Whether a stuffing is a dressing or vice versa, is as much about semantics as whether cooked inside or outside the bird. One thing that is certain, both are tasty, fragrant, comforting and satisfying; accompaniments with a balance of texture and taste that complement the bird and pay compliment to the cooks work and ability. While recipes for many holiday dressings tend to build on bread, plenty call for grains like rice or wild rice, or even cooked chestnuts as a primary foundation. A dressing also presents you with an opportunity to add a few choice ingredients that can elevate the level of your meal, or step up to an elaborately prepared gourmet bird. Several recipes take advantage of the bounty of autumn and fall harvests, and include fresh ingredients such crisp apples and pears, wild chanterelle and black trumpet mushrooms, and various truffles like the White Alba and Winter Black varieties.
If your dinner is a more formal affair, another grand way to stuff or accompany a bird is with a loose dressing not based on or bound by starch at all, or with forcemeat such as chicken mousseline. For a full on gourmet departure, fill your bird with a simple loose dressing of just a few choice yet intense ingredients; for example fresh Wild Boar Sausage and minced bits of turkey liver sautéed with prunes plumped in black tea, and golden raisins darkened in port - of course, with the port thrown in. For a true delicacy, consider a boned bird or turkey breast filled with a duxelles of fresh wild mushrooms or beautiful lobes of fresh foie gras incorporated into a chicken breast mousseline. For a few of our favorite dressing recipes, use the links below.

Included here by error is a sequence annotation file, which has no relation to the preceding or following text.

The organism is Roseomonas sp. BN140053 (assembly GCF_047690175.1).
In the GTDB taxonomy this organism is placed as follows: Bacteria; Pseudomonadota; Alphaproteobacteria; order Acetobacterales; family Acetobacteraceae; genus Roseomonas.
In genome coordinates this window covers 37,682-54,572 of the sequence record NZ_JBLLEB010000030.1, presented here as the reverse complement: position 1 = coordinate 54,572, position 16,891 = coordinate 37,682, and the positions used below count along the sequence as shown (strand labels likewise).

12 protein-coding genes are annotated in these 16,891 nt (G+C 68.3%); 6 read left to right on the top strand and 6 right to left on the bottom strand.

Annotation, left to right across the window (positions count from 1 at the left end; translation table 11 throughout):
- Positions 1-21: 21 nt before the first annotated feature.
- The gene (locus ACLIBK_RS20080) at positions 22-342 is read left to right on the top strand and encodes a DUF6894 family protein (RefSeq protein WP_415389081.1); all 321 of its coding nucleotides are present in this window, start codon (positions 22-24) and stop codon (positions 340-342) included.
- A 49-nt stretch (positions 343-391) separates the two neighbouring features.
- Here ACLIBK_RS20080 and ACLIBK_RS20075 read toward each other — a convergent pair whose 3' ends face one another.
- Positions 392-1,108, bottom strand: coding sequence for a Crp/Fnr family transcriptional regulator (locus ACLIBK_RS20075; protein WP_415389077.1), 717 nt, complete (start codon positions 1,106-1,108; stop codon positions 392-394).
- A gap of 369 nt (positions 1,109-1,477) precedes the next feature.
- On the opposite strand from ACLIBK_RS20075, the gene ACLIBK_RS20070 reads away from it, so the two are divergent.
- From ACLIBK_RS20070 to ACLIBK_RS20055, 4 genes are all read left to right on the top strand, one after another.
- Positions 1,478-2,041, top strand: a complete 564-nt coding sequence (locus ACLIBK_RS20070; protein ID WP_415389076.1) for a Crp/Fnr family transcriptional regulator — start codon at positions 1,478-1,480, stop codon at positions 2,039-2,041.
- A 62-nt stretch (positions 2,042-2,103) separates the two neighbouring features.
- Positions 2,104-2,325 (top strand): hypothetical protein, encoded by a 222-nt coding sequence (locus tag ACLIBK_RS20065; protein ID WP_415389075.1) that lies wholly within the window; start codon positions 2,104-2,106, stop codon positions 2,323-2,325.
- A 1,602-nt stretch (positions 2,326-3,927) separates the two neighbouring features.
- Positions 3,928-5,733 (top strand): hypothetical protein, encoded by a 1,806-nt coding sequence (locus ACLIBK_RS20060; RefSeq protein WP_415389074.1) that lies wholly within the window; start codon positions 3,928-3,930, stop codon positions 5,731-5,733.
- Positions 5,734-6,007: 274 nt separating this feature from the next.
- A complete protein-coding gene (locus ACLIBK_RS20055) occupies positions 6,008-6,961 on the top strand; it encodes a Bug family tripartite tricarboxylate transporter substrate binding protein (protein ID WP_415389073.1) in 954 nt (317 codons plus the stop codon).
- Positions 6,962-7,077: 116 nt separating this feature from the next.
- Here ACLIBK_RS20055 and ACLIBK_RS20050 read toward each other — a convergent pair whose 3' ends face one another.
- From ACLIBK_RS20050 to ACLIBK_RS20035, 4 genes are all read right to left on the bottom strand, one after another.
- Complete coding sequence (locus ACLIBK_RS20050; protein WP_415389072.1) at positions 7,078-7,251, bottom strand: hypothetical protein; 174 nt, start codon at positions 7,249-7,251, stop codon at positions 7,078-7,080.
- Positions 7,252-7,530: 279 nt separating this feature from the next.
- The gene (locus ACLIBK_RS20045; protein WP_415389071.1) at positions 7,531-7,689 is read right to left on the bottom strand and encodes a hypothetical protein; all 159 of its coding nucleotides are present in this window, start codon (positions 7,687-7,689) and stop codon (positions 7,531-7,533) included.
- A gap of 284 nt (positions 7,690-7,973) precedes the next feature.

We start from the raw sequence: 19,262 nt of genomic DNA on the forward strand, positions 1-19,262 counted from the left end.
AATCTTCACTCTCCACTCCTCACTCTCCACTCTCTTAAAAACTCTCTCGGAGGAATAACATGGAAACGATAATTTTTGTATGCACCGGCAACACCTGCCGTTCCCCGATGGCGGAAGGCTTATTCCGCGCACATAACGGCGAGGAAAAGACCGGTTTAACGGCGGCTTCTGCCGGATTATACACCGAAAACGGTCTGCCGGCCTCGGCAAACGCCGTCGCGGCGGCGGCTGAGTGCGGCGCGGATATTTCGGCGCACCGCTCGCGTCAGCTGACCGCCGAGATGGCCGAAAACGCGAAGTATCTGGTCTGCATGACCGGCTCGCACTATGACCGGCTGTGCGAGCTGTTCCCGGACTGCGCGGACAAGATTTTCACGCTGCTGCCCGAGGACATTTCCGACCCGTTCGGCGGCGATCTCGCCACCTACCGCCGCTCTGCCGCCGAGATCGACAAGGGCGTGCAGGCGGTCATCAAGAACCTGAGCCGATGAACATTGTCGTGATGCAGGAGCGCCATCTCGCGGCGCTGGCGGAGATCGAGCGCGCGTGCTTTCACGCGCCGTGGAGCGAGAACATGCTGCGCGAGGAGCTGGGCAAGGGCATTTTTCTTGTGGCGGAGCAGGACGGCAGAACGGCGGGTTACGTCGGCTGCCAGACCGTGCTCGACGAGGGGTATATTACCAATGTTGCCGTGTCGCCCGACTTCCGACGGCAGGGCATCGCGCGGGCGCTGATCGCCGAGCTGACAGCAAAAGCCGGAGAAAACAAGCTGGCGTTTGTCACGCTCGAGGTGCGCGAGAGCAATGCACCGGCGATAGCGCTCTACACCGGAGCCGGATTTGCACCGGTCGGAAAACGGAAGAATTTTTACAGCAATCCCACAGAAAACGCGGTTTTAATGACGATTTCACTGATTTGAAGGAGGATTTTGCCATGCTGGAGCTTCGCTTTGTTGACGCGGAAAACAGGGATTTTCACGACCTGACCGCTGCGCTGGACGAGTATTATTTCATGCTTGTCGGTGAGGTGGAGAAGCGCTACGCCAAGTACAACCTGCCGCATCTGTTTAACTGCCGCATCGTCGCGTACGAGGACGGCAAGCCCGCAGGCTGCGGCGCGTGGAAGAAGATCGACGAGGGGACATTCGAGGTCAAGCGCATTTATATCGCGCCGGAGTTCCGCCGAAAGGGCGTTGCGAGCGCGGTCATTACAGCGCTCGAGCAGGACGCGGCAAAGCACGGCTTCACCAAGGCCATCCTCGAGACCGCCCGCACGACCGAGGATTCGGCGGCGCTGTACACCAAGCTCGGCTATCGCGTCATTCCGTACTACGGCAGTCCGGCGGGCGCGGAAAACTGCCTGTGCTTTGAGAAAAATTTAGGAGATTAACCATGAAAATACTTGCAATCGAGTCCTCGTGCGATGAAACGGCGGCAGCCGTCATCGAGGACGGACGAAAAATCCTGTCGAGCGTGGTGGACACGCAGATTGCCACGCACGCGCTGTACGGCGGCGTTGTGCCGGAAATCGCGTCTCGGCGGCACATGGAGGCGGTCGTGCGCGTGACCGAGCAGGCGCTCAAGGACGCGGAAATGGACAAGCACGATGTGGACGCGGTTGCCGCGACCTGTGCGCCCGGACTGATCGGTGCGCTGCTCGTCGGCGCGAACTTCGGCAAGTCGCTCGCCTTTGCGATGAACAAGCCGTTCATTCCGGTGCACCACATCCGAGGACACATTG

Ariane's Wild Boar and Apple StuffingBig Sur Bakery Mushroom StuffingBourbon-Pecan StuffingSourdough Dressing with Duck Sausage and Prunes
1) One of Ariane’s favorite things to do when not cooking stuffing inside the bird is to instead put a few pieces of garlic confit in the cavity. To make garlic confit, melt enough rendered duck fat in a saucepan to generously cover your peeled cloves of garlic, and simmer gently over medium heat until the garlic becomes soft. You’ll be delighted with how delicious these little babies are, especially so without that sharp garlicky edge. Make a big batch and keep them in the refrigerator to use for everything from spreading on bread to flavoring your mashed potatoes.